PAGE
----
67 Water Resists Temperature Changes Water resists changes in temperature. Therefore, water requires more heat to increase its temperature than do most other common liquids.

68 Why does ice float?

69 Why do roads crack in places with cold winters?

70 Water Expands When It Freezes Ice is less dense than liquid water so it floats as it forms in a body of water.

71 Take Notes! 1.Water is polar (has a + and - end) 2.Water resists temperature changes 3.Water expands when it freezes Topic: Properties of Water Unique properties of water How do living things use water? - Maintaining temperature - Transportation in the body - Dissolving things (ex: sugars) - Digesting food, breathing, and lubricating joints

72 HYDROPHOBIC- water hating, when water (polar) is combined with a non polar substance Example- drops of water on a leaf OR oil in water HYDROPHILIC – water loving, when water (polar) is combined with a polar substance Example – magic snow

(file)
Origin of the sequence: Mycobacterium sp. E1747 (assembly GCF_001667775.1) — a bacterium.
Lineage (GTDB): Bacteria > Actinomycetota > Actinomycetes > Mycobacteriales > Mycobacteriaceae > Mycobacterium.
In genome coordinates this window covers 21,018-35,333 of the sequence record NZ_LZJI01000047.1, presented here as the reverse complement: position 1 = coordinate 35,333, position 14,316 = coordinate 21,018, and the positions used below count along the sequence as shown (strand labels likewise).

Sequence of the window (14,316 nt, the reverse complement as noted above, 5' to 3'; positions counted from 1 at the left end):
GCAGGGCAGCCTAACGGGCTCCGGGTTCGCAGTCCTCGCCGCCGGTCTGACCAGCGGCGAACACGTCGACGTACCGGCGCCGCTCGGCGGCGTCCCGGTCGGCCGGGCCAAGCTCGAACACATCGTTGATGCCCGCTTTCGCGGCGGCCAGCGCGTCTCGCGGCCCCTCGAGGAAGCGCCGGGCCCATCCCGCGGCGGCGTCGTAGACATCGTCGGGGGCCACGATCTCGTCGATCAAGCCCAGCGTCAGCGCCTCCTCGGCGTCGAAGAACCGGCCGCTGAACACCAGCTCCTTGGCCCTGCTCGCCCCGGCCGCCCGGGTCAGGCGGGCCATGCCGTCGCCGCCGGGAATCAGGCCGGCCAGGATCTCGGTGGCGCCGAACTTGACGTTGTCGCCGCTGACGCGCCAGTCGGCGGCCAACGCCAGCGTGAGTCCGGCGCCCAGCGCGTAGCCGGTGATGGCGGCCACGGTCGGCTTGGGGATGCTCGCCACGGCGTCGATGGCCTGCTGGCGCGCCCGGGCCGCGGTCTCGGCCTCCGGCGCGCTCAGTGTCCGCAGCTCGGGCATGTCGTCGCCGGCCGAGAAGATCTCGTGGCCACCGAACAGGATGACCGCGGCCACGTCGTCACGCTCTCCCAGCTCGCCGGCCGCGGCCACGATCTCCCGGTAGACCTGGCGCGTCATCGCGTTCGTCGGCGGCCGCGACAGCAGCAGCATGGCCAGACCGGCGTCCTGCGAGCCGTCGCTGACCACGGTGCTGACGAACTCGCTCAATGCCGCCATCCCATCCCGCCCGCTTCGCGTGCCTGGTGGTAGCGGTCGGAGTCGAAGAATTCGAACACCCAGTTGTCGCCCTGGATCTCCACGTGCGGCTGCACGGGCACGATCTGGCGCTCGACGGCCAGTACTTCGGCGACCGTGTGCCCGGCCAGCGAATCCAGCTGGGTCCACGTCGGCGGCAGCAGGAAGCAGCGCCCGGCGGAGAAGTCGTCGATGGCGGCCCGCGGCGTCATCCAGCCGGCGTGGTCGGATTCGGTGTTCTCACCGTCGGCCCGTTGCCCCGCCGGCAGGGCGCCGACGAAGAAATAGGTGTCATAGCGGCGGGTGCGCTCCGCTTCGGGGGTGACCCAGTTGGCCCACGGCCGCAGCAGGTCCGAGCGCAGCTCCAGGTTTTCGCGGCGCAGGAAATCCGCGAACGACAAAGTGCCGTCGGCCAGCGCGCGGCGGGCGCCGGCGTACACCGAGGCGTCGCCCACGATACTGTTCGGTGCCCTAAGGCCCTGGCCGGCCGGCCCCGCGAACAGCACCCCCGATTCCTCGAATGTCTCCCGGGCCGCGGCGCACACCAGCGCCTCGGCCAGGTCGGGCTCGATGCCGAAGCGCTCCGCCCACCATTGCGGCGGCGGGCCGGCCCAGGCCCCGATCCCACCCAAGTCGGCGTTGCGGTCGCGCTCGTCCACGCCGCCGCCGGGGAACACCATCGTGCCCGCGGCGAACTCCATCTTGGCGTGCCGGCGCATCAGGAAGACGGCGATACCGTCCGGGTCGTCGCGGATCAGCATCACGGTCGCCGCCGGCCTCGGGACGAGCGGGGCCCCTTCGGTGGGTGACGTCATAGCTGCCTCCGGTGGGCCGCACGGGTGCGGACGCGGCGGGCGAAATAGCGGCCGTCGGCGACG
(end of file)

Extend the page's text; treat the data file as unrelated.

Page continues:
73 Water! Tim Moby

74 1. Water is made from 2 different elements: positively charged _____________ and negatively charged _____________. 2. Water’s ___________ is what makes the molecules clump together into round drops and also causes the skin, or _________________ that forms on the surface of water. 3. Water is known as the ______________ solvent, which means it is good at dissolving just about anything. 4. The salt dissolved in sea water _________ the oceans freezing point. 5. Water is the main ingredient of our ________, fills our cells, and makes up about ____% of our body weight. 6. Water covers over ____% of our Earth’s surface Surface tension Oxygen stickiness universal lowers blood Hydrogen 65 70

75 pH pH is how acidic or basic a solution is A scale with values from 0-14 is used to measure pH Strong Acid Weak BaseWeak AcidNeutralStrong Base

76 ACIDS pH below 7, sour or bitter taste, forms H+ ions in water

77 BASES pH above 7, forms OH- ions in water

78 NEUTRAL pH of 7, not an acid or base